Mindfulness: 10 easy exercises

Mindfulness is an ancient Buddhist practice, which is relevant for life today. It’s a simple idea – it means paying attention in a particular way to your thoughts and feelings, and to knowing what’s going on inside yourself and the world around you, moment to moment. Mindfulness can help improve your mental wellbeing. Here are some simple exercises you can practice. Each of these exercises need only take 10 minutes, but they could help you to relax, enjoy life more, and understand yourself better.

1. Mindful breathing

The goal of this exercise is to achieve a calm, non-judging awareness, allowing thoughts and feelings to come and go without getting caught up in them. This creates calmness and acceptance.

Sit comfortably, with your eyes closed and your spine reasonably straight.

Direct your attention to your breathing.

When thoughts, emotions, physical feelings or external sounds occur, simply accept them, giving them the space to come and go without judging or getting involved with them.

When you notice that your attention has drifted off and becoming caught up in thoughts or feelings, note that the attention has drifted, and then gently bring the attention back to your breathing.

2. Mindful Observation

This exercise is designed to connect us with the beauty of the natural environment, which we can easily miss when we’re rushing around.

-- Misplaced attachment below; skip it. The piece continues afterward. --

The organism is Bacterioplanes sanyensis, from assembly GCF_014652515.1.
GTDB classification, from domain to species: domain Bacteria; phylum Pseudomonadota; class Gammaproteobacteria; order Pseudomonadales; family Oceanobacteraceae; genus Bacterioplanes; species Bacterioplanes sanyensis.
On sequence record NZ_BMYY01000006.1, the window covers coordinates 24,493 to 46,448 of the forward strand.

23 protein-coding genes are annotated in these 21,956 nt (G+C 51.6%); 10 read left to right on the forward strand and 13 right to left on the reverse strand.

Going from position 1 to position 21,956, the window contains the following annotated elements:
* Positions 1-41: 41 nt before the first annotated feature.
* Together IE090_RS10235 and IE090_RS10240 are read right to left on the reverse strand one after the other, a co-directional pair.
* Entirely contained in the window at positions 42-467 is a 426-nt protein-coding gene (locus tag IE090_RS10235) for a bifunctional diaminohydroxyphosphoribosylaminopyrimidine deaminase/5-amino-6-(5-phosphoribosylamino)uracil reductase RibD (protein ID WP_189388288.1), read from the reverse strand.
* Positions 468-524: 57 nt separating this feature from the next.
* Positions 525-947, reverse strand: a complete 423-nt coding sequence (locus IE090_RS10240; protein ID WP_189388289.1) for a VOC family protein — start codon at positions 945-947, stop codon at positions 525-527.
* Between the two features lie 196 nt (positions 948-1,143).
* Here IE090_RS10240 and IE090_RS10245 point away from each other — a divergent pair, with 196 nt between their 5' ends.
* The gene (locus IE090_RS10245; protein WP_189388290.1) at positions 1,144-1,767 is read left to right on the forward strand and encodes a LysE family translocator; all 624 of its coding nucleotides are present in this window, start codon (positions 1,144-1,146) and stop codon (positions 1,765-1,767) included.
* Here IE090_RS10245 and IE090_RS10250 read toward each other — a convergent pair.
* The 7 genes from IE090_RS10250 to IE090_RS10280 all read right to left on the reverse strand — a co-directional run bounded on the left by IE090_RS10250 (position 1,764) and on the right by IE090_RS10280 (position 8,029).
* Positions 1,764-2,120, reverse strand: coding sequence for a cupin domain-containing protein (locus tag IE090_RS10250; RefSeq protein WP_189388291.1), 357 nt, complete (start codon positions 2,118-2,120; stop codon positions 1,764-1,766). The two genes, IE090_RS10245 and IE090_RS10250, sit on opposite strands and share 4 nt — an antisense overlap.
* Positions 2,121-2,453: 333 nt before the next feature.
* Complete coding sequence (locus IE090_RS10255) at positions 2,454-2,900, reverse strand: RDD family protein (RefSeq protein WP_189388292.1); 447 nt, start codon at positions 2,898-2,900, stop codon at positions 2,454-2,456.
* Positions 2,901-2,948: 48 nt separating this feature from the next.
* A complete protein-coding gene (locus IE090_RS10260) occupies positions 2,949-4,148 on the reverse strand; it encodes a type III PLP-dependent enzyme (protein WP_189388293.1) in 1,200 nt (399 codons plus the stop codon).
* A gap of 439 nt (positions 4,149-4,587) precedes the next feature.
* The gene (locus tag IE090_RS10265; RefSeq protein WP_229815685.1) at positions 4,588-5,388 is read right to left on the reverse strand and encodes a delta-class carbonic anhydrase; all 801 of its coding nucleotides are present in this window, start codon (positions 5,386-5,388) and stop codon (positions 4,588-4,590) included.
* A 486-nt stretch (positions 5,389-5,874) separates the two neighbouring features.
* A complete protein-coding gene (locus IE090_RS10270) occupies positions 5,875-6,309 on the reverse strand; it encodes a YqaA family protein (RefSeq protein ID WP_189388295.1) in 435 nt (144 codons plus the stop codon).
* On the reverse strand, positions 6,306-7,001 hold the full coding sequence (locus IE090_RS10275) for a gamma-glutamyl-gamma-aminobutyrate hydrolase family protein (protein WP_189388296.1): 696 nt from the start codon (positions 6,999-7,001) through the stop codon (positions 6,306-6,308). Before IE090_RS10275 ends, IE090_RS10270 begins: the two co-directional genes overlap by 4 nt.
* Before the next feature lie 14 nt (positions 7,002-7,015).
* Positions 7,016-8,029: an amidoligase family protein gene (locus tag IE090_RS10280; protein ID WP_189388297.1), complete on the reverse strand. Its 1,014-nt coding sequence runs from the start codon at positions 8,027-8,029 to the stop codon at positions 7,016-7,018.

Pick a natural organism – such as a flower, clouds, or the moon, within your immediate environment and focus on watching it.

Don’t do anything except notice the thing you are looking at.

But really notice it as if you are seeing it for the first time, and visually explore it. Allow yourself to just ‘be’.

3. Mindful Listening

This exercise can help you to open your ears to sound in a non-judgemental way.

Much of what we see and hear on a daily basis is influenced by thoughts of past experiences.

But mindful listening can help people to leave the past where it is and come into a present, neutral awareness.

Choose a new piece of music from your music collection, which is something you’ve never heard before but makes you wonder what it might sound like.

Close your eyes and use headphones if you can. Don’t think about the type of music or who is playing it. Instead, just allow yourself to get lost in the sound for the duration of the song. The idea is to just listen and allow yourself to become fully involved with what is being played/sung, without preconceived ideas.

If you don’t have any music to hand that you’ve never listened to before, turn on the radio and turn the dial until something catches your interest.